Recent studies identified the generation of oxidative stress as one of the major mechanisms by which PM exerts its adverse biological effects. The ability of PM to induce oxidative stress is frequently estimated by acellular oxidative potential (OP) assays, such as acid ascorbic (AA), 2,7-dichlorofluorescenin (DCFH) and dithiothreitol (DTT) assay, used as a proxy of ROS generation in biological systems. In this study we applied the AA, DCFH and DTT assays to PM10 samples, previously chemically analysed (Massimi et al, 2020), collected at 23 different sampling sites in Terni (an urban and industrial hot-spot of Central Italy), by using innovative and very-low volume devices for PM sampling on membrane filters (HSRS - High Spatial Resolution Sampler; Fai Instruments, Fonte Nuova, Rome, Italy). The HSRS worked in parallel during a two-month winter monitoring period. The sampling sites have been chosen for spatially representing the main local emission sources and the samplers were located in order to cover the study area with around 1 km spatial resolution (Figure 1, upper panel). In this study we aimed to assess the spatial variability of the three acellular assays (Figure 1) in order to investigate relationships between the different OP results and the contribution of the local emission sources to the total PM10. To our knowledge, the comparison of the three OP assays applied to PM10 spatially-resolved samples has never been undertaken so far. Furthermore, we applied the three OP assays to size-segregated PM samples collected by a multistage impactor (cut-sizes: 0.18, 0.32, 0.56, 1.0, 1.8, 3.2, 5.6, 10 and 18 μm) at three sampling sites (MA, CA and PR; Figure 1, upper panel), characterized by different strength of the main PM sources, in order to evaluate the different sensitivity of the three acellular assays toward fine and coarse particles. The results showed that AA was particularly sensitive toward coarse particles coming from the rail network (close to GI, CR and HG), released by the abrasion of train brakes. On the contrary, DCFH appeared to be more related to PM10 coming from industrial sources (steel plant at PR and OB) and biomass burning (domestic biomass heating at BR), while DTT was found to be sensitive only toward fine particles released by biomass burning (burning of carpentry waste products at FA and domestic biomass heating at BR). The innovative experimental approach allowed us identifying spatial relationships between PM oxidative potential and PM chemical composition and sources.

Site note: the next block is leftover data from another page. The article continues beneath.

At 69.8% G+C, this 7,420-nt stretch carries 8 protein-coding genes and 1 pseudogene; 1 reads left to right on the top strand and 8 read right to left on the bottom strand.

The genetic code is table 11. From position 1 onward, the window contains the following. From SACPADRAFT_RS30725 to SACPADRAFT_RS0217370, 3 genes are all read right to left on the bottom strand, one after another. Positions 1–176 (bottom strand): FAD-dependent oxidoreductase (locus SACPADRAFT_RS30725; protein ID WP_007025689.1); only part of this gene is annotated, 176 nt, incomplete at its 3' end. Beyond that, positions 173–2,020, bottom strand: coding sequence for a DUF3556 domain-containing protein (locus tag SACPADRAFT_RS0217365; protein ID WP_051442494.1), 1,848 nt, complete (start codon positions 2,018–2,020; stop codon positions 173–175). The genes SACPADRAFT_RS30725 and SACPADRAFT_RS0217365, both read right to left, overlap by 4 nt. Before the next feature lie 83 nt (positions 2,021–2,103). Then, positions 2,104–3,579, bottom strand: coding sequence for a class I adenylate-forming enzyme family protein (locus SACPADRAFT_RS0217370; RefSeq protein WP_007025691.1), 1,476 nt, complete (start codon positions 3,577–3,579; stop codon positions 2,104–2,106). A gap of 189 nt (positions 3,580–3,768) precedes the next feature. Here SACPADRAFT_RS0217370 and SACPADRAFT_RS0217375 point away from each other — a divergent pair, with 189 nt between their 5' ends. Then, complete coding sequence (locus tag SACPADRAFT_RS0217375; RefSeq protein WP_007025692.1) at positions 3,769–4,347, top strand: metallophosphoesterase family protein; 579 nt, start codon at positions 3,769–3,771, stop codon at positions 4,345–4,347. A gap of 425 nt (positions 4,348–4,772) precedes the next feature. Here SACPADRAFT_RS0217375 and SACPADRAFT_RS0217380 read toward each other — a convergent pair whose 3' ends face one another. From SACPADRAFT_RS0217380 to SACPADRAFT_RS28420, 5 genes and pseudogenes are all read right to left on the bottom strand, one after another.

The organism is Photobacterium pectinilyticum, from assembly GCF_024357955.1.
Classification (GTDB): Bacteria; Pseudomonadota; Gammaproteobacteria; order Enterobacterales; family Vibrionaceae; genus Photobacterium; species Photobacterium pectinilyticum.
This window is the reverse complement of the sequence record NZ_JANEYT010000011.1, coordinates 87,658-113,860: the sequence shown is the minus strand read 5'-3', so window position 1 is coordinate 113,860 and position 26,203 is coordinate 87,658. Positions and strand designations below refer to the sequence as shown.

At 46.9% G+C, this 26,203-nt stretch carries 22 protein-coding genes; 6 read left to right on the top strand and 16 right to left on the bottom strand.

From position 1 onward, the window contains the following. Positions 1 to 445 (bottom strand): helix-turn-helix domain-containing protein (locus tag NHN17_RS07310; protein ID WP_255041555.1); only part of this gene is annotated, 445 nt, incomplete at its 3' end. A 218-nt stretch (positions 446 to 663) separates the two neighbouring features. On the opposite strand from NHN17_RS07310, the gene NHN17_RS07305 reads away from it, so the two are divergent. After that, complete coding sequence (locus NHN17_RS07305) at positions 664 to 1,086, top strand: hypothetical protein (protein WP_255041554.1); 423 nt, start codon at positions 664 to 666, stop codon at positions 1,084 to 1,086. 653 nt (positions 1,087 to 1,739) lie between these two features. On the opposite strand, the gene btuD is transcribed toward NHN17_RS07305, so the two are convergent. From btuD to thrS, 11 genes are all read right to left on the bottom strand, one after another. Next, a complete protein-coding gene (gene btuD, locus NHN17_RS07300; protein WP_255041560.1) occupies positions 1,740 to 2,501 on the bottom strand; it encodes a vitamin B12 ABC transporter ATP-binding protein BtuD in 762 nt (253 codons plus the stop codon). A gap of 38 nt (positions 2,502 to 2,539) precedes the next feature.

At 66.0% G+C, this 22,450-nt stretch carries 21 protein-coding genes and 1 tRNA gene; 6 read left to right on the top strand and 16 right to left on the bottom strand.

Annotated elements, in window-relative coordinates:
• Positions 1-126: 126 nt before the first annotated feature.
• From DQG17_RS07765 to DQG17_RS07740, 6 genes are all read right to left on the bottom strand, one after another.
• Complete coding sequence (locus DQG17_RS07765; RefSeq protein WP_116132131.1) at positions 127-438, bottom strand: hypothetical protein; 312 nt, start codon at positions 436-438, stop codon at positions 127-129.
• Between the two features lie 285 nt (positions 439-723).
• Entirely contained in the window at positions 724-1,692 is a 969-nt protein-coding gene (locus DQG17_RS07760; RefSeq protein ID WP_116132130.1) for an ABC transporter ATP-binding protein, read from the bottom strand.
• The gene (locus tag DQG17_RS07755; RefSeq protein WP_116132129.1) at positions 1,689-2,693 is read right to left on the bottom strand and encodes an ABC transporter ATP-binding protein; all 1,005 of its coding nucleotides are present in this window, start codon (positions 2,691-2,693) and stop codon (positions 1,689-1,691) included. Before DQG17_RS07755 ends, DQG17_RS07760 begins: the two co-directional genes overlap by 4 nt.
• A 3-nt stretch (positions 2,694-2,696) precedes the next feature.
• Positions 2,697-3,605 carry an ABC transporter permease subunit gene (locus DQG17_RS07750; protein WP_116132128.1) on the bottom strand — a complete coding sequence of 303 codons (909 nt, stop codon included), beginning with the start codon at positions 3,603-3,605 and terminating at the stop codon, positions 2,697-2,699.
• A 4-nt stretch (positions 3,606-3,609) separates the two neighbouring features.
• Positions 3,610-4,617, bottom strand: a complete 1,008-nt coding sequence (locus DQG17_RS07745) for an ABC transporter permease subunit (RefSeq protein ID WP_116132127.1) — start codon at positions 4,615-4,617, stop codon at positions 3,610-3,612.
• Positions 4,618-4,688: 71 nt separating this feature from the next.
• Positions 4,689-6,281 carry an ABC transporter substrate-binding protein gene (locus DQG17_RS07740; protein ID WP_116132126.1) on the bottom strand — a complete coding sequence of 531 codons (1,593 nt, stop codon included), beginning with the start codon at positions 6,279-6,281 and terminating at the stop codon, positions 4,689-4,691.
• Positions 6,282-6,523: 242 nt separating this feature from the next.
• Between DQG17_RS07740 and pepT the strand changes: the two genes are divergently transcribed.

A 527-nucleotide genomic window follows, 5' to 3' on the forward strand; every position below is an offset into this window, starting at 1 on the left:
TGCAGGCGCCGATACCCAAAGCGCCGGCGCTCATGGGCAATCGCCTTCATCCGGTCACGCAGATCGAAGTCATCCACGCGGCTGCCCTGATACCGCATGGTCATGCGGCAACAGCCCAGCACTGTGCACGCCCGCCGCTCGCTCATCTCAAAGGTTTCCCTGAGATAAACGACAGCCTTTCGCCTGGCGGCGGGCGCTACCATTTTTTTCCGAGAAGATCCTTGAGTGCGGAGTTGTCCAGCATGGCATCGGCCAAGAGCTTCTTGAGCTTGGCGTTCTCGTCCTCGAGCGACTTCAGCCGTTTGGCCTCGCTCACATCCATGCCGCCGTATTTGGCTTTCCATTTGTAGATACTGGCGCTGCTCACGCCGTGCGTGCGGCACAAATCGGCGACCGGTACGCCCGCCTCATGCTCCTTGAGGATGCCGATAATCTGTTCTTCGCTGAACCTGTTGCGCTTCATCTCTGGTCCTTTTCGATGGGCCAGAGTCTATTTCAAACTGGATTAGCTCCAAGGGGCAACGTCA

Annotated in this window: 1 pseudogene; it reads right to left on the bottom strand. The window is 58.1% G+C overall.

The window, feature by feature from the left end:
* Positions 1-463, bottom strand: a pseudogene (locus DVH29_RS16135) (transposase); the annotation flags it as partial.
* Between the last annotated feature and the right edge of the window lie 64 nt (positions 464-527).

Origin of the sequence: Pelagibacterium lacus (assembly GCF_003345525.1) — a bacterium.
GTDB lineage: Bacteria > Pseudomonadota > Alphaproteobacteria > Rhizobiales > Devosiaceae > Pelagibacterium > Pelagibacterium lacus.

Innovative experimental approach for identifying spatial relationships between PM oxidative potential and PM chemical composition and sources

Massimi L.;Ristorini M.;Simonetti G.;Canepari S.
2020

Abstract

Recent studies identified the generation of oxidative stress as one of the major mechanisms by which PM exerts its adverse biological effects. The ability of PM to induce oxidative stress is frequently estimated by acellular oxidative potential (OP) assays, such as acid ascorbic (AA), 2,7-dichlorofluorescenin (DCFH) and dithiothreitol (DTT) assay, used as a proxy of ROS generation in biological systems. In this study we applied the AA, DCFH and DTT assays to PM10 samples, previously chemically analysed (Massimi et al, 2020), collected at 23 different sampling sites in Terni (an urban and industrial hot-spot of Central Italy), by using innovative and very-low volume devices for PM sampling on membrane filters (HSRS - High Spatial Resolution Sampler; Fai Instruments, Fonte Nuova, Rome, Italy). The HSRS worked in parallel during a two-month winter monitoring period. The sampling sites have been chosen for spatially representing the main local emission sources and the samplers were located in order to cover the study area with around 1 km spatial resolution (Figure 1, upper panel). In this study we aimed to assess the spatial variability of the three acellular assays (Figure 1) in order to investigate relationships between the different OP results and the contribution of the local emission sources to the total PM10. To our knowledge, the comparison of the three OP assays applied to PM10 spatially-resolved samples has never been undertaken so far. Furthermore, we applied the three OP assays to size-segregated PM samples collected by a multistage impactor (cut-sizes: 0.18, 0.32, 0.56, 1.0, 1.8, 3.2, 5.6, 10 and 18 μm) at three sampling sites (MA, CA and PR; Figure 1, upper panel), characterized by different strength of the main PM sources, in order to evaluate the different sensitivity of the three acellular assays toward fine and coarse particles. The results showed that AA was particularly sensitive toward coarse particles coming from the rail network (close to GI, CR and HG), released by the abrasion of train brakes. On the contrary, DCFH appeared to be more related to PM10 coming from industrial sources (steel plant at PR and OB) and biomass burning (domestic biomass heating at BR), while DTT was found to be sensitive only toward fine particles released by biomass burning (burning of carpentry waste products at FA and domestic biomass heating at BR). The innovative experimental approach allowed us identifying spatial relationships between PM oxidative potential and PM chemical composition and sources.
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Utilizza questo identificativo per citare o creare un link a questo documento: http://hdl.handle.net/11573/1654259
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